Tax Tips for Licensed Real Estate Agents

Homeowners should prepare for certain tax law changes

Real estate agents have earnings and expenses just like everyone else who owns a business but tracking expenses as a self-employed worker can be challenging. You may have questions about what expenses you can deduct on your tax return.  

Basic Tax Tips for Real Estate Agents 

  1. Know how your business is structured. For example, is your real estate business structured as a sole proprietorship or an LCC? The business structure you choose may have legal and/or tax implications, so it’s important to know the pros and cons of each business structure. 
  2. You may be considered self-employed for federal tax purposes. If the following two statements are true, you will need to pay self-employment tax:  
    • The payments you receive for the work you do are directly associated with your sales efforts (not the number of hours you worked). 
    • The services you provide are based on a contract that says you’re not an employee as far as federal taxes are concerned. 
  3. You’ll need to fill out Schedules C and SE (Form 1040). These forms will need to be included as part of your tax return.  
  4. You are in charge of your own withholdings. Because you’re self-employed, you must report any income you earn over $400. And when you don’t have an employer, you are the one responsible for withholding and paying your own taxes. If your tax bill will be greater than $1,000, you can and should make quarterly estimated payments throughout the year.

Real Estate Agent Tax Deductions 

Because you are considered self-employed, you can take several business-related deductions. Here are just some of the deductions you can take: 

  • Car expenses – You depend on your car to get you to and from showings. You might even drive clients from house to house. Your car and the expenses incurred from using it for your business are a top consideration when it comes to taxes. You can take either a standard mileage deduction or itemize all your car-related expenses. 
  • Career/business development expenses – These include seminars, conferences, conventions, and other professional development courses. Whether you’re there to learn, network, or grow your business, these expenses can be deducted.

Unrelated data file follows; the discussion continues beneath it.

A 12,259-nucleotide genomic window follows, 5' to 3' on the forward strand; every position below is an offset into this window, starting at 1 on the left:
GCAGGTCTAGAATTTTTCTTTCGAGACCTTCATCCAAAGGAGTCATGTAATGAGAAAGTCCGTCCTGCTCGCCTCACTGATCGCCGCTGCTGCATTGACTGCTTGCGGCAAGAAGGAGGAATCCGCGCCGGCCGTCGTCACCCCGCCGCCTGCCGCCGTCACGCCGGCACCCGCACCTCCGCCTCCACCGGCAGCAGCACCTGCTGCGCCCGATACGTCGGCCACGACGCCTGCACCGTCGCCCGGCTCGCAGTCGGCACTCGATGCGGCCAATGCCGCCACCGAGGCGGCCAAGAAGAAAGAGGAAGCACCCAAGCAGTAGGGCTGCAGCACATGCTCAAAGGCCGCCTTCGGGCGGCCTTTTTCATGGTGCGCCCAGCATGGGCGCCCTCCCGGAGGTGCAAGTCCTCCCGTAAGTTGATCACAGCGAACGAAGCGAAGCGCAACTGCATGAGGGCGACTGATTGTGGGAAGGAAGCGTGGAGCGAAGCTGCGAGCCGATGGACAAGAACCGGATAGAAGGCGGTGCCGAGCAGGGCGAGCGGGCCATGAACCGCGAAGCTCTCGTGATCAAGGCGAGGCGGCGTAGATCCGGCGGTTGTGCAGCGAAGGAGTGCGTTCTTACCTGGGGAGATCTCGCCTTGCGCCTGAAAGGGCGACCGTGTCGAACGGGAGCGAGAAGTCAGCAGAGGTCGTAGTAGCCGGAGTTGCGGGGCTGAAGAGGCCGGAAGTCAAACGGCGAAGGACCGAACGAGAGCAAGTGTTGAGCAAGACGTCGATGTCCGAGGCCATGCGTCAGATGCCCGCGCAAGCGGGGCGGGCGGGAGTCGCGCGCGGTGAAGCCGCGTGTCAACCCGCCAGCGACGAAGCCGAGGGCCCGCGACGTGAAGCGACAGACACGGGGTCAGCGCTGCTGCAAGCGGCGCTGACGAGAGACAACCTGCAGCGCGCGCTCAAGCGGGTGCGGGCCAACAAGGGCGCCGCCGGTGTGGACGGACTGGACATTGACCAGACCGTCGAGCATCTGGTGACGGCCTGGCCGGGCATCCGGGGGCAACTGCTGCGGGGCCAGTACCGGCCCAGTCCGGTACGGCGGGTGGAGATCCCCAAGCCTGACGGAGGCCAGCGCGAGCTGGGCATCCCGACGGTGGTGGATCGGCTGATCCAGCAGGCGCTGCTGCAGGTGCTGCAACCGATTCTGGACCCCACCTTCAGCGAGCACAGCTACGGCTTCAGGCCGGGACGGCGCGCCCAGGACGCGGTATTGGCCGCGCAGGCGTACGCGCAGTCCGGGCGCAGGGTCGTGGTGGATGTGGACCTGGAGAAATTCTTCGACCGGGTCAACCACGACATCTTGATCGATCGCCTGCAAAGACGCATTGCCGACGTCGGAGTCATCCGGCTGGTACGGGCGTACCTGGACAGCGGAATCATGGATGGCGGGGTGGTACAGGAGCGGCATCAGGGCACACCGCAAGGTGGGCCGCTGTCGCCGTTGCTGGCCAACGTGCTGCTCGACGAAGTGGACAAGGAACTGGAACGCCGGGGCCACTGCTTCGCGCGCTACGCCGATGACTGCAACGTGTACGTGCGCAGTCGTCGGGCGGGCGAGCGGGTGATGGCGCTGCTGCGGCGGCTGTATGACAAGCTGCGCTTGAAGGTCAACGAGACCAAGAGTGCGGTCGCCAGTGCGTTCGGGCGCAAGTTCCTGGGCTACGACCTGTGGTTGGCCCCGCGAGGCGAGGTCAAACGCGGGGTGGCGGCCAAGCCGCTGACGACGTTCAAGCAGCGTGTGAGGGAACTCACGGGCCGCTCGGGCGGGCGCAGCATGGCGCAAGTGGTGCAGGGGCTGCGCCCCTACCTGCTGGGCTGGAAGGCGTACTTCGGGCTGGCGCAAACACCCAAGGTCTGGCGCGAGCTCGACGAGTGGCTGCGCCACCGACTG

• Training or education expenses – Ex. Tuition, books/software, and other course-related expenses. You can take deductions for education so long as it advances your career and your professional and business objectives. 
  • Annual fees and license expenses – License renewals, memberships, dues, and other business-related membership costs in support of your business objectives are deductible. 
  • Marketing expenses – Real estate agents rely on a strong marketing strategy to advertise their business. Marketing and advertising can be traditional or digital. Either way, these costs can be deducted. 
  • Home office expenses – You have two options for this deduction—regular or simplified. Choose the option that gives you the bigger deduction. Read also: Did Tax Reform Change the Deductions for Your Home Office? 
  • Food & entertainment expenses – These costs can be deducted when traveling for business and dining while doing business. Deduct up to 50 percent of the total cost of your meal when entertaining clients. 
  • Software expenses – You’ll need software to manage your business. Many clients prefer to view houses online or take virtual tours. To accommodate your client base, you’ll need the right software—and it’s deductible! Learn about depreciating the cost of software here 

We want you to find all the deductions you qualify for—and that’s why TaxSlayer has teamed up with HurdlrHurdlr has designed an app called Hurdlr for Realtors® to help you track every expense in real time—so that you miss nothing. Then, when it’s time to claim a deduction on your tax return, you’re all set. 

 

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